If two words have the same meaning, then they refer to the same thing.
Linguists (and especially philosophers of language) distinguish between using a word and mentioning a word. If I say 'Fido come here', I use 'Fido' to refer to my dog. In contrast, when I say 'Fido is a common name among dogs', I mention 'Fido' to refer to the word 'Fido'. The referents differ, so the meanings differ.
So if I were to say, "Murray said - and I quote - 'I will be back by five'". My quotation refers to what Murray said, so it doesn't mean what Murray said.
So, if Murray were to use the name of G-d and I were to quote him, I wouldn't use the name of G-d. In quoting him, I would have uttered something homophonic (like the two meanings of orange) with the name of G-d.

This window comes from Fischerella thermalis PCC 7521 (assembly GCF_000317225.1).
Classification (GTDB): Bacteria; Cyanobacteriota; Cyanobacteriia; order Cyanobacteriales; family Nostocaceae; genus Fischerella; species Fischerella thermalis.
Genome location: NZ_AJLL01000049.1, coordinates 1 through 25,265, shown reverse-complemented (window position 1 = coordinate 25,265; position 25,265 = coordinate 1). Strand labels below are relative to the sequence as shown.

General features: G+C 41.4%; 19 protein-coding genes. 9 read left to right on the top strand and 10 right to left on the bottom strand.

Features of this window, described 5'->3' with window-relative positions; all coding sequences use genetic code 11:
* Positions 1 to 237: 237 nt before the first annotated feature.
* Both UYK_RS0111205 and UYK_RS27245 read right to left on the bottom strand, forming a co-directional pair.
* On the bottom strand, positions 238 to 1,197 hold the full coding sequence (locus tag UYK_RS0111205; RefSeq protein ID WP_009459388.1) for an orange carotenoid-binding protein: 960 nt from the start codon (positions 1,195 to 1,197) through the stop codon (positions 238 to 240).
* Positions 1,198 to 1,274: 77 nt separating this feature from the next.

Similarly, if I wanted to write a computer program that searches for uses of the name of G-d and censors them (or rendered them acceptable), I'd need to mention the name of G-d in my code.
Lastly, suppose I have a friend whose name is a homophone of the name of G-d (e.g. this man), would I be permitted to refer to him by name?
In sum: Is it ever acceptable to utter a word that is indistinguishable from the name of G-d?